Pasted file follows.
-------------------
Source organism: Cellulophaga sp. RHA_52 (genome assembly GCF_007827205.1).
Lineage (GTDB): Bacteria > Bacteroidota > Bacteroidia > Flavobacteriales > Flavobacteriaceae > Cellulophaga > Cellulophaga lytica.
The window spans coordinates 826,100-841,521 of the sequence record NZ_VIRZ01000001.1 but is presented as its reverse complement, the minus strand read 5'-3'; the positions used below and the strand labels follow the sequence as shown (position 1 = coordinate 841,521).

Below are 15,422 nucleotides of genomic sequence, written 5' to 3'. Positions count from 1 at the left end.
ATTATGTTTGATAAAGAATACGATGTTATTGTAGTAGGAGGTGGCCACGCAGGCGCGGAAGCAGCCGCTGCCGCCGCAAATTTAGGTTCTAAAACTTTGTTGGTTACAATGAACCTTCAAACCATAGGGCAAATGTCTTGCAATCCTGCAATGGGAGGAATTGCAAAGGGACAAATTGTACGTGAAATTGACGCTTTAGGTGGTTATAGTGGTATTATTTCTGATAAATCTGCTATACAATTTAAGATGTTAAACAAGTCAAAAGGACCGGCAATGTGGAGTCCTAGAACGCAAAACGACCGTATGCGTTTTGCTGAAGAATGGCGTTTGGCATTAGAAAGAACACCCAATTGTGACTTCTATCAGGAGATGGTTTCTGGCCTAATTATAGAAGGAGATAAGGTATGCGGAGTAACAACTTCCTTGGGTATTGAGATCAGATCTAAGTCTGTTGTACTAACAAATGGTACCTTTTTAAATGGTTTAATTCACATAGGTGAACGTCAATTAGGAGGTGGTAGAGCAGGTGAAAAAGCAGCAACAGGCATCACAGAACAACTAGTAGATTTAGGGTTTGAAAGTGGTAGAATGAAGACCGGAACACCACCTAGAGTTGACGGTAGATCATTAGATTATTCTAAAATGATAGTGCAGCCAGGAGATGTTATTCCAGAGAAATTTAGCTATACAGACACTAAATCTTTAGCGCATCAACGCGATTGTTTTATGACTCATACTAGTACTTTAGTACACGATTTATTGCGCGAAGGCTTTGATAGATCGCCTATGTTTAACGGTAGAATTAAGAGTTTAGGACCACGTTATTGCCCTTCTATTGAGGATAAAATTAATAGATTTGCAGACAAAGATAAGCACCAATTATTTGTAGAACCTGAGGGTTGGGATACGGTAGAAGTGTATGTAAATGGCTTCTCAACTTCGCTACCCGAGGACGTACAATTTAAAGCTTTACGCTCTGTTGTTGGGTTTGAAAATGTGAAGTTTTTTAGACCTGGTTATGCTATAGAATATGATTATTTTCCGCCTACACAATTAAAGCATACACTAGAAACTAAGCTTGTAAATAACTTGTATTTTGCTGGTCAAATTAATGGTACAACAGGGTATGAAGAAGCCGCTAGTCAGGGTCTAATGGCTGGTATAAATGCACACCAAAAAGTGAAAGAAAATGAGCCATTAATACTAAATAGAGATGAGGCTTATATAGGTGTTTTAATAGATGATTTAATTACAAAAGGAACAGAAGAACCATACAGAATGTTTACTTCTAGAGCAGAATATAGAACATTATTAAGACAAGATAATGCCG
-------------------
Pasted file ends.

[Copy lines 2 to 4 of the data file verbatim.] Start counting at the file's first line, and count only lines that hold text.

Lineage (GTDB): Bacteria > Bacteroidota > Bacteroidia > Flavobacteriales > Flavobacteriaceae > Cellulophaga > Cellulophaga lytica.
The window spans coordinates 826,100-841,521 of the sequence record NZ_VIRZ01000001.1 but is presented as its reverse complement, the minus strand read 5'-3'; the positions used below and the strand labels follow the sequence as shown (position 1 = coordinate 841,521).

Below are 15,422 nucleotides of genomic sequence, written 5' to 3'. Positions count from 1 at the left end.